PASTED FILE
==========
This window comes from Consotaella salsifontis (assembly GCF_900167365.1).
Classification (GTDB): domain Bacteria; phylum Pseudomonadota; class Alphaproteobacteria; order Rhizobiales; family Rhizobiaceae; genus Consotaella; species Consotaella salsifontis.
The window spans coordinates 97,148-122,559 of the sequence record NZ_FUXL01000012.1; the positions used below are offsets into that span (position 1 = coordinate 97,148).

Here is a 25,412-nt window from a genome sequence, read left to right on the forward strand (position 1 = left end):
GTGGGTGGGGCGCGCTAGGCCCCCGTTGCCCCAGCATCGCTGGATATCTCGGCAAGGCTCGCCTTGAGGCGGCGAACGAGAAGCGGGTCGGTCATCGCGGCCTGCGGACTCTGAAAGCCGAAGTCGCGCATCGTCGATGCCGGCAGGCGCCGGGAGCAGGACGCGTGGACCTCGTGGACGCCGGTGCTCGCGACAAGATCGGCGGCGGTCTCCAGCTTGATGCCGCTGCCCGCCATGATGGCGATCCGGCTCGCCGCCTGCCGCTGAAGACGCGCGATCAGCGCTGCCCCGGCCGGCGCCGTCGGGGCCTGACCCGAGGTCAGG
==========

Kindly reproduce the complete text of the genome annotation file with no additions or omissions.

This window comes from Consotaella salsifontis (assembly GCF_900167365.1).
Classification (GTDB): domain Bacteria; phylum Pseudomonadota; class Alphaproteobacteria; order Rhizobiales; family Rhizobiaceae; genus Consotaella; species Consotaella salsifontis.
The window spans coordinates 97,148-122,559 of the sequence record NZ_FUXL01000012.1; the positions used below are offsets into that span (position 1 = coordinate 97,148).

Here is a 25,412-nt window from a genome sequence, read left to right on the forward strand (position 1 = left end):
GTGGGTGGGGCGCGCTAGGCCCCCGTTGCCCCAGCATCGCTGGATATCTCGGCAAGGCTCGCCTTGAGGCGGCGAACGAGAAGCGGGTCGGTCATCGCGGCCTGCGGACTCTGAAAGCCGAAGTCGCGCATCGTCGATGCCGGCAGGCGCCGGGAGCAGGACGCGTGGACCTCGTGGACGCCGGTGCTCGCGACAAGATCGGCGGCGGTCTCCAGCTTGATGCCGCTGCCCGCCATGATGGCGATCCGGCTCGCCGCCTGCCGCTGAAGACGCGCGATCAGCGCTGCCCCGGCCGGCGCCGTCGGGGCCTGACCCGAGGTCAGG